Goodwin said Newton was a trailblazer for the rest of the Greenfield schools and beyond.

“We’ve had other schools visit us over the years to see how our program works, and some of them have incorporated similar programs,” she said.

Goodwin said it doesn’t stop with a free breakfast, though. Students also learn everything from cooking to pouring their own milk from a large carton, and they take field trips to pick apples and learn about how they are grown and their nutritional value. She said some students set up for breakfast, while others empty the trash afterward. Others hand out snacks at snack time.

The first-grade students in Micky Warren’s classroom said they love eating together every morning, typically between 8 and 8:30, after they’ve played on the playground. They said then they are ready for learning.

“This is an awesome program” Warren said. “Some kids come in hungry, but after breakfast, they’re all ready for school. And during breakfast, they sit and talk just like a family would.”

Goodwin said students are also exposed to foods they haven’t tried before, like different fruits and vegetables. She said many have tried pears, for example, for the first time in school.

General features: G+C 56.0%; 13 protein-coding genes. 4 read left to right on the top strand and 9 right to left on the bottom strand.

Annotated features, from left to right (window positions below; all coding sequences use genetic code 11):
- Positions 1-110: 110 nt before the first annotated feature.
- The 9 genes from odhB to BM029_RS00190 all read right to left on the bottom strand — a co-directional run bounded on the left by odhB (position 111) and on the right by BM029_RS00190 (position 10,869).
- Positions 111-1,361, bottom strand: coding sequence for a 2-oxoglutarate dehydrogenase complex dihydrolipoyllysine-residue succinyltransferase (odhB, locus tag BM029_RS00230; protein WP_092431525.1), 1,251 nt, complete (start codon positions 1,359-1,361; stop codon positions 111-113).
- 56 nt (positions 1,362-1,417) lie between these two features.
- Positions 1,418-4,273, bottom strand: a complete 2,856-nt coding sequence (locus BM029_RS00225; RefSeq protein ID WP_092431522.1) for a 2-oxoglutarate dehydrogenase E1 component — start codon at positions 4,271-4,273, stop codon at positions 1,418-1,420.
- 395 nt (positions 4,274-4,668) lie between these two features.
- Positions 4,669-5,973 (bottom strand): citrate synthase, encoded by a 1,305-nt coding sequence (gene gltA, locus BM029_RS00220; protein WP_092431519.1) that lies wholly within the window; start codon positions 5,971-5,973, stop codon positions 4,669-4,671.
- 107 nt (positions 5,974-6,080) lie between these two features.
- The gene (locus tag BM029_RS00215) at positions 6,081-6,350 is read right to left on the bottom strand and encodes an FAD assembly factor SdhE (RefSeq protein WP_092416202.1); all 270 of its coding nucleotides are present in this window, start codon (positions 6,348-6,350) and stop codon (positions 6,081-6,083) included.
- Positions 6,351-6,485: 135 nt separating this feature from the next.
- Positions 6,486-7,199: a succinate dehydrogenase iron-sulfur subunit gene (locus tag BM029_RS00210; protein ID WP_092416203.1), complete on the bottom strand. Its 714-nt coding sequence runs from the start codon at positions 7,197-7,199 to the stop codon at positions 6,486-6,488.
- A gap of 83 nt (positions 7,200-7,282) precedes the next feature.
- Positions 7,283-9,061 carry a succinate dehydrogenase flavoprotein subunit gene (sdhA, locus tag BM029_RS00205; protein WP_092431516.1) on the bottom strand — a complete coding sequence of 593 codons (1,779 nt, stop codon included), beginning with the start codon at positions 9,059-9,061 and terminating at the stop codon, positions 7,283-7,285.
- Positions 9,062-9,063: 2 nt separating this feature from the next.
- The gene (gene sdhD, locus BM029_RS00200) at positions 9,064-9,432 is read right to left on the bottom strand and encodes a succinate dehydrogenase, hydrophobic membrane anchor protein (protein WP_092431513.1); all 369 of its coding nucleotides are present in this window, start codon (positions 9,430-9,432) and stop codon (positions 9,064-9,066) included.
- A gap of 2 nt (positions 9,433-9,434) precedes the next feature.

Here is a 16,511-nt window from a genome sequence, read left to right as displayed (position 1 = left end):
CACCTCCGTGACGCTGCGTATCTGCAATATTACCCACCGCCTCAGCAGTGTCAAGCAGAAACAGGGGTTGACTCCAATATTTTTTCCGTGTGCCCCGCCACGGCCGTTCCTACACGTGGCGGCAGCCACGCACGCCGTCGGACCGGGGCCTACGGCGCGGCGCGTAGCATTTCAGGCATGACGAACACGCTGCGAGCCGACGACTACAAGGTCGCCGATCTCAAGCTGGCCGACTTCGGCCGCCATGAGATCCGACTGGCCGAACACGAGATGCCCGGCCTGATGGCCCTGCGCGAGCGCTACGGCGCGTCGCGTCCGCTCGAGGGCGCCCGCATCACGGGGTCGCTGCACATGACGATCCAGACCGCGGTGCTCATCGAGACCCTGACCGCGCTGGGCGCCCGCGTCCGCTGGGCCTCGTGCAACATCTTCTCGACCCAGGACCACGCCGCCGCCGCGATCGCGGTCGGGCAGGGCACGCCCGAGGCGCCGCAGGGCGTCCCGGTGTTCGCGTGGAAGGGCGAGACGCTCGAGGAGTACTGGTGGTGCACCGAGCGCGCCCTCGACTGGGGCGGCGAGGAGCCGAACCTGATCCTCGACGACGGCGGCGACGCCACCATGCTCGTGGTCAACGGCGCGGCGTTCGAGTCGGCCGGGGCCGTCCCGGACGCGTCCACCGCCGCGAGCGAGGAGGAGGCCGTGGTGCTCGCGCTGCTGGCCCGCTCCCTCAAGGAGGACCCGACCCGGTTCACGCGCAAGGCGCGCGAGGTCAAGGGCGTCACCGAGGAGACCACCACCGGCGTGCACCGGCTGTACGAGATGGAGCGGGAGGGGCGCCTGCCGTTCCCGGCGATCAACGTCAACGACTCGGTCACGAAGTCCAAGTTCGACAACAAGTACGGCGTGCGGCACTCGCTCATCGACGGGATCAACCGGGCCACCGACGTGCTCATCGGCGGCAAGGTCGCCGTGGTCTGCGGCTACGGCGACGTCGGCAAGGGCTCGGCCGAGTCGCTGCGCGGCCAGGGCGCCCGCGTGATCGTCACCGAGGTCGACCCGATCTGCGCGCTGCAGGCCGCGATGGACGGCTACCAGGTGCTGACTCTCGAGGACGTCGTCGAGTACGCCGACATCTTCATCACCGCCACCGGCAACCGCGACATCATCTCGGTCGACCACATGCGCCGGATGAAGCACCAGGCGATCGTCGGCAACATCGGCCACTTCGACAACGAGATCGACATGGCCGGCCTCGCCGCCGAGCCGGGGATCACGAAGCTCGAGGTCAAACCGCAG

“I think another thing we do by having breakfast in the classroom is get rid of the chaos,” Goodwin said. “Kids don’t have to decide between breakfast and playing on the playground before school. It slows the rush.”

McGovern said his two sisters, who are both public school teachers, say that healthy eating is just as important as textbooks when it comes to students learning.

“Teachers can lose an entire morning when kids who haven’t eaten breakfast can’t focus,” McGovern said. “We have millions of kids in this country who can’t concentrate because they’re showing up hungry to class.”

McGovern said it is a moral issue that legislators need to address. He said no child in America should go hungry, “period.”

Goodwin said hunger also turns into an economic issue, because hungry children who can’t learn can’t prepare for careers. She said eliminating hunger matters and is a great investment in the future.

“Children can’t learn if they’re hungry,” she said. “The poverty in our city is real, and this is the way we’re helping fight it. Some families have to choose between rent, meals and medications. We take the meals piece of that out of their worries, at least while school is in session.”

Goodwin said the state recently recognized Newton School with a citation for its Breakfast in the Classroom program.

The U.S. Department of Agriculture provides both cash reimbursements and healthy, American-grown foods directly to more than 30 million schoolchildren each day through the national School Lunch Program, but the amount of food schools receive for breakfast is currently based only on the number of lunches served. The Healthy Breakfasts Help Kids Learn Act would provide schools with an additional 6 cents in commodity support for every breakfast served.

Reach Anita Fritz at

413-772-0261, ext. 269 or afritz@recorder.com.